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because of a woman named henrietta ernst. she is a german designer who has spent decades working for a number of big brands, luxury lines, and she just by chance, she ran into this woman who is the head of a global calvin klein, fashion brands as well. organization called equality now, which is worth girls and that -- supports women's rights, and was so inspired that she actually just said, can i come in and just may copy for you or volunteer. i am really good at making lunches. laughter] she wanted to do so much more than just the a fashion designer. >> how did she run into this woman? >> she read an open letter to hillary clinton by a journalist, and was so inspired that she wrote to this journalist and said when you come to new york, contact me. i want to have a lunch in your honor.
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i will have it at my house. i will make all the food and you can invite whoever you like. and the journalist took her up on this and invited this amazing human rights lawyer who is the global head of a quality now. -- equality now. oliver: tell us about the organization equality now. what exactly does it do it and what are the causes they are championing? >> they are working with local women around the world and talking to them about what they need, but they are working on causes like education for girls, and stuff that is hard to talk about like genital mutilation, abuse, child marriage, so they are really out there trying to help. carol: listen, a lot of people have great intentions and this idea of wanting to do more, she did a lot for the organization. she did create this fashion line and fashion brand. how did she do it? >> human rights organizations, ngo's are not known for their good design necessarily. carol: it is always that starts -- scarf you get, what am i going to do with it? >> right.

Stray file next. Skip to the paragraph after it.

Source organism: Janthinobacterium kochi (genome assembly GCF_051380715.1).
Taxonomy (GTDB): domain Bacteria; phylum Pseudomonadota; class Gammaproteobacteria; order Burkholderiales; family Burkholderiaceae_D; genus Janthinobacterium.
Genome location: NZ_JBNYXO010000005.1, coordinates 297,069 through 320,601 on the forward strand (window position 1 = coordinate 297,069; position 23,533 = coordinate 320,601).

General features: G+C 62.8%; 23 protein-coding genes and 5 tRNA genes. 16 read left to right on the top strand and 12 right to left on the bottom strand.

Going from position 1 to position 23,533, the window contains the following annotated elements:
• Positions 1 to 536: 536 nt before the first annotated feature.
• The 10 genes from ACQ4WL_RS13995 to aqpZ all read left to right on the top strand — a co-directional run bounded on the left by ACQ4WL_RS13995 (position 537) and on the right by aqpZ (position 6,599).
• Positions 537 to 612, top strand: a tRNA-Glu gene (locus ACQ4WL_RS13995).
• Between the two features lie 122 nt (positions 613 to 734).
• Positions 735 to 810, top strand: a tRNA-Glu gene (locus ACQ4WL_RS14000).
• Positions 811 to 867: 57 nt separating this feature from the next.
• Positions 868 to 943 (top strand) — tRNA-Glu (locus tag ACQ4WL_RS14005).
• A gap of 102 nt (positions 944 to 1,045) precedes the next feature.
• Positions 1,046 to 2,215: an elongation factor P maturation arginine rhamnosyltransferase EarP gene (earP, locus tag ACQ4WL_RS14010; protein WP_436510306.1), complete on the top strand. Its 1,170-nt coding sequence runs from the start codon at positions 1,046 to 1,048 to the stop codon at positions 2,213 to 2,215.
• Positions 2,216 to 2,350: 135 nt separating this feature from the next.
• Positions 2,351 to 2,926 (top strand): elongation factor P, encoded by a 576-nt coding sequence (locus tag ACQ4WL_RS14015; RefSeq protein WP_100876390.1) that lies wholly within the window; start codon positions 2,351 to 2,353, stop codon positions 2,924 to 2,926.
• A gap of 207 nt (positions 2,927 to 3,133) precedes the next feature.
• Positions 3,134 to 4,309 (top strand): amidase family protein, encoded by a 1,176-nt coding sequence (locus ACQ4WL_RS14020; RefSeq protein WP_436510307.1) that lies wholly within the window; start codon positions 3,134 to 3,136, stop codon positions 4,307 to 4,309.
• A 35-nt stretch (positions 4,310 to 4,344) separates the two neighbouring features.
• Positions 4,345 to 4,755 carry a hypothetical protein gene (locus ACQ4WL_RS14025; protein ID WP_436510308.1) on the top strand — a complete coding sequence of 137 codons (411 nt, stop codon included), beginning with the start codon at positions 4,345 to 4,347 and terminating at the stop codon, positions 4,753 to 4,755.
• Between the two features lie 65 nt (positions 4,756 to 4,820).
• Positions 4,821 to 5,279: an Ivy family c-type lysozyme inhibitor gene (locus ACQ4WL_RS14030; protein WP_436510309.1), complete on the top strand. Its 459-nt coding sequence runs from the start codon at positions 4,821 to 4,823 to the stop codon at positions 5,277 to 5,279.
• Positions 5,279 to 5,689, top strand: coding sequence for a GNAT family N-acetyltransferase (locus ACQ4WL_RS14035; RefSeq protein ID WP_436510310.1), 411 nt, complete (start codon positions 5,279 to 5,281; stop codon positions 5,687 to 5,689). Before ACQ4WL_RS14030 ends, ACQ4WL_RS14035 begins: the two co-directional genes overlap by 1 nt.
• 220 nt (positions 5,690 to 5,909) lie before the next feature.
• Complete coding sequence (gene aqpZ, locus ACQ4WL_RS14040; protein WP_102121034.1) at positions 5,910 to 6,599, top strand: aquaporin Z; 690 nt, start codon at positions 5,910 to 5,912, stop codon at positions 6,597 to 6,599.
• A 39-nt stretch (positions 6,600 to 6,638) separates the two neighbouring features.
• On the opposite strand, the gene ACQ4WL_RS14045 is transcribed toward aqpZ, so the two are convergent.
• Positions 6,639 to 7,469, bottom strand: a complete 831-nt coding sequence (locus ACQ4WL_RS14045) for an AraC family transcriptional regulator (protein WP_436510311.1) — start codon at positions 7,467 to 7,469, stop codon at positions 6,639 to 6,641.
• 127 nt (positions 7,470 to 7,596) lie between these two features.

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right. the money went to a good cause but i am not going to wear it, right? she is very upfront about it. usually people will buy these things out of the goodness of their heart and maybe where it is a night shirt or thrown away which is of course terrible, right? especially with fashion being one of the biggest polluters in the world already. designs at a the quality now and they really made her uncomfortable and she thought, this is a great idea. i will make something beautiful and use my context to make top-quality luxury items and do it for this good cause and give 30% of the profits to equality now. oliver: the profits would be solid because these are high-end items. we are talking hundreds of dollars for scarves, $50 or $60 for shirts. >> they are. it is all relative of course. i mean, they are really made
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with attention to -- carol: it is silk, too. >> they are made with silk, organic cotton, cashmere, all hand-drawn patterns. they spend weeks. i mean, she really did the same process she would for this brand, and selling it at a somewhat better price by selling it exclusively online. carol: staying in the good business section, the compromise that was forged in washington state. oliver: clinton, this is a fantastic story. it is a great one to read and look at because the photos are incredible. carol: he loves wolves. oliver: very true. tell us at this stage where exactly does the story take place? >> this takes place in northeastern washington, where there is an economy where there is primarily rural cattle ranching and a lot of forest, so the wolves being reintroduced to this part of the state has lots of great environmental impact, but also a particular pain point for the ranching community, so much of the story is about